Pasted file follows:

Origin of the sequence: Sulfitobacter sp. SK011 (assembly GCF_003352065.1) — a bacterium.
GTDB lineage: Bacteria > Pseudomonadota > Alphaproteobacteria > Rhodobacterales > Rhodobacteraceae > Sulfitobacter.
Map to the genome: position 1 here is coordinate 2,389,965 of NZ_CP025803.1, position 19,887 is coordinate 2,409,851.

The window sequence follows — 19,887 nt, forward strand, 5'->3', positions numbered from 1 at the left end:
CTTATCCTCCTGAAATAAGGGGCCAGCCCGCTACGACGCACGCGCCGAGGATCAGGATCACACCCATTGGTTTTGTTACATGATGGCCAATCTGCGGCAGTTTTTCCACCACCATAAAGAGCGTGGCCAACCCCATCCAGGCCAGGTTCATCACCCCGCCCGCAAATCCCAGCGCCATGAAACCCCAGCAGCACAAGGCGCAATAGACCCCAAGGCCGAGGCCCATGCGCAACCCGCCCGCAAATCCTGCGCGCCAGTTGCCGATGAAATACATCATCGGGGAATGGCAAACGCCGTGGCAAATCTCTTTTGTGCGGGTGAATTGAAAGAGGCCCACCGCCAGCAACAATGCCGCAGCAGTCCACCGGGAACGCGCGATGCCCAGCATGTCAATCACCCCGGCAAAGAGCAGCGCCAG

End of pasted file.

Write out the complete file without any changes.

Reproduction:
Origin of the sequence: Sulfitobacter sp. SK011 (assembly GCF_003352065.1) — a bacterium.
GTDB lineage: Bacteria > Pseudomonadota > Alphaproteobacteria > Rhodobacterales > Rhodobacteraceae > Sulfitobacter.
Map to the genome: position 1 here is coordinate 2,389,965 of NZ_CP025803.1, position 19,887 is coordinate 2,409,851.

The window sequence follows — 19,887 nt, forward strand, 5'->3', positions numbered from 1 at the left end:
CTTATCCTCCTGAAATAAGGGGCCAGCCCGCTACGACGCACGCGCCGAGGATCAGGATCACACCCATTGGTTTTGTTACATGATGGCCAATCTGCGGCAGTTTTTCCACCACCATAAAGAGCGTGGCCAACCCCATCCAGGCCAGGTTCATCACCCCGCCCGCAAATCCCAGCGCCATGAAACCCCAGCAGCACAAGGCGCAATAGACCCCAAGGCCGAGGCCCATGCGCAACCCGCCCGCAAATCCTGCGCGCCAGTTGCCGATGAAATACATCATCGGGGAATGGCAAACGCCGTGGCAAATCTCTTTTGTGCGGGTGAATTGAAAGAGGCCCACCGCCAGCAACAATGCCGCAGCAGTCCACCGGGAACGCGCGATGCCCAGCATGTCAATCACCCCGGCAAAGAGCAGCGCCAG